What people fail to realize is the amount that their health care would cost to them if they had NO health insurance. Pets do not have health insurance (although the pet insurance offered had improved somewhat) so people are often shocked when they see the estimate of their pet's hospital bill. I have worked as a veterinary tech for 10 years and think that it would be unethical to not offer the proper, treatment/ diagnostics that we can. Veterinary medicine (like human medicine) has come a long way in the past 25 years...If you have financial constraints my advice to you would be to convey this to your vet and ask if a more conservative approach may be tried. A good vet will always discuss this with you and quality of life should be at the top of the list. Just because we are able to do something for an pet doesn't always mean we should...For the people who think that spending money on veterinary care is ridiculous, remember that your pet is like a child, utterly dependent on you for care. I don't remember who quoted this but, "A society may be judged by the way it treats it's children and animals".

Sent by Jenn | 10:39 PM | 7-24-2008

We've had several pets throughout my life. We've never bought a pet - most were strays we adopted or ones we got for free from a friend.

The money we've spent on vet bills has been a lot - because we believe in getting proper shots and caring for them up to, but not beyond, the point where age and pain make life too much for them.

In 1993, my cat was injured - her lower jaw was broken. We spent $300 to get it fixed. At the time, one of my co-workers (a non-pet owner) said she would've put the cat to sleep. Well, after a couple of weeks, my cat was fine and she lived until 2007. That $300 for another 15 yrs was well-spent.

Over the years, we've dealt with leukemia, diabetes, and cancer in our pets. Every one of our animals seem to get at least one "big bill," ($1000). After that, they are usually so old or so sick, we know it's time to let them go. It isn't based upon "cost," but rather their needs.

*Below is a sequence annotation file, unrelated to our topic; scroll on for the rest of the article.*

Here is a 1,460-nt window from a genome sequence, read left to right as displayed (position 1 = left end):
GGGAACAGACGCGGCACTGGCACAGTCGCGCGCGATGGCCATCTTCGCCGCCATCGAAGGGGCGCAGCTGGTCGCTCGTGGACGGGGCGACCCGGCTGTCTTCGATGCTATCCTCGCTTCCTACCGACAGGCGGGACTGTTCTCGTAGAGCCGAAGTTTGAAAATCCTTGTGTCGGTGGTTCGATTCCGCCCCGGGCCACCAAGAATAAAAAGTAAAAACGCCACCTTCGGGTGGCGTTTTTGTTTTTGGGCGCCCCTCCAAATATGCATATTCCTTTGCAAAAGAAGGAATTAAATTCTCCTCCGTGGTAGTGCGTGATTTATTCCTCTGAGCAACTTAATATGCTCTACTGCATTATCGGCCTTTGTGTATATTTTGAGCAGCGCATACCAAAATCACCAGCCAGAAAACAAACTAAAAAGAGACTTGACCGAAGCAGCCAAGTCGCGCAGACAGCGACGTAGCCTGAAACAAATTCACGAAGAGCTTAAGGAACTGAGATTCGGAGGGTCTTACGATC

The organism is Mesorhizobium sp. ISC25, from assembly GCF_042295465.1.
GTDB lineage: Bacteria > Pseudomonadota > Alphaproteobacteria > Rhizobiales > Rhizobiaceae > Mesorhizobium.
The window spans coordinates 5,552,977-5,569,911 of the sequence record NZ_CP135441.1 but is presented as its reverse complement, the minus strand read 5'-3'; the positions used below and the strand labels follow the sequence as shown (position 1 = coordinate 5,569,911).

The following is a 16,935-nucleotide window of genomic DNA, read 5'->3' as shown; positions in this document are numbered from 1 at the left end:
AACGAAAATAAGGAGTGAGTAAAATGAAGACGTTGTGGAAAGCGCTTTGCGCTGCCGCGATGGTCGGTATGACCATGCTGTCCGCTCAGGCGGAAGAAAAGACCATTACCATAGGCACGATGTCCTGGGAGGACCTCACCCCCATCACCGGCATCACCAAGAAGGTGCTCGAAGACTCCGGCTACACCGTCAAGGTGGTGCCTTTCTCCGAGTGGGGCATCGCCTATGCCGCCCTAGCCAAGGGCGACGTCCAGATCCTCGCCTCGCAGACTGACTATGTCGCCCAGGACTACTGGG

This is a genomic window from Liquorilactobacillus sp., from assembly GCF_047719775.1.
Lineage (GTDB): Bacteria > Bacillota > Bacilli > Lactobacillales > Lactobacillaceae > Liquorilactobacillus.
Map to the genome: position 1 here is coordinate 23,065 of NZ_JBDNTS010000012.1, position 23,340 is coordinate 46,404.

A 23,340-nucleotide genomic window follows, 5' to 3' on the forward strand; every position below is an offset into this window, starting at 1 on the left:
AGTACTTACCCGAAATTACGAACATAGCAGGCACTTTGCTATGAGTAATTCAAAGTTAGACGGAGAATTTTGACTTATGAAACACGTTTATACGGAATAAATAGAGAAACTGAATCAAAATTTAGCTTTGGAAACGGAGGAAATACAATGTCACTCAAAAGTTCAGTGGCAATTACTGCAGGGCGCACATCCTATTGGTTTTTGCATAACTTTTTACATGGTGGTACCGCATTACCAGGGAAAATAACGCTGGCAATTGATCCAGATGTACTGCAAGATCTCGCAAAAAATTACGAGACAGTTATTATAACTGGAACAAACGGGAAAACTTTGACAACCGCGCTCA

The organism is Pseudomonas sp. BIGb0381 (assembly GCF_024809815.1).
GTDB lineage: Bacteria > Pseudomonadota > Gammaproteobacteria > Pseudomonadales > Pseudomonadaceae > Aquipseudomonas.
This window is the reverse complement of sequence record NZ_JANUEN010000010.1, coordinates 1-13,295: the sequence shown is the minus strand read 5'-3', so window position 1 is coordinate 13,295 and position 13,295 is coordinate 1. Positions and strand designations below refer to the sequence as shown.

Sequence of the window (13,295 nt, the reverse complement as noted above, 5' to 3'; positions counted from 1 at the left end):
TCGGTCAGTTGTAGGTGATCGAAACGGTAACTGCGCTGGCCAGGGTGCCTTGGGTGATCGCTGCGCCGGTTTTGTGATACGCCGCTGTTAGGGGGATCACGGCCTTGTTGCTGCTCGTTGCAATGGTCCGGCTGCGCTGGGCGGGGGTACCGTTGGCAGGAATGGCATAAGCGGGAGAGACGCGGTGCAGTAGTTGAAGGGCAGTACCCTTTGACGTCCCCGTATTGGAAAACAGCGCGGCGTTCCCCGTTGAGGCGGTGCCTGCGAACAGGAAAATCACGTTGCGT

As for the people saying pets aren't "worth" spending money on, the shelters are full of animals whose previous owners felt the same. I support our local shelters and do what I can to rescue abandoned animals wandering the streets.

Instead of saying, "How can you spend money on an animal when there are people starving?" ask yourself "What am I spending money on that I can instead donate to worthy causes?". As others have said, many of us pet owners who spend "too much" money on our pets also donate to many human charities too.

Sent by edam | 11:42 AM | 7-31-2008

You know, every time someone does a piece about the cost of medical or other care for pets, there are always those folks who have to chime in about how ridiculous it is to spend all that money on an animal. Then, there is always someone who has to chime in about how there are so many people starving and in poverty and somehow this is all the fault of those pet owners spending money on their pets. I guess NPR and the host of Talk of the Nation are no different. How I and everyone else chooses to spend my or their own money is nobody else's business. To give equal time, let's have a show about people who spend money on expensive cars, or boats, or any other kind of thing. Hey, why are you spending $50 on that steak when you could eat rice and beans for $2 and give the other $48 to the starving and poor? Somehow, it's ok to attack pet owners though. This broadcast was very one-sided (with the exception of some of the callers). Where was the guest with the opposing opinion? I think I'm ready to give up on Talk of the Nation--well, except for Science Friday.

Sent by Danie | 5:12 PM | 8-7-2008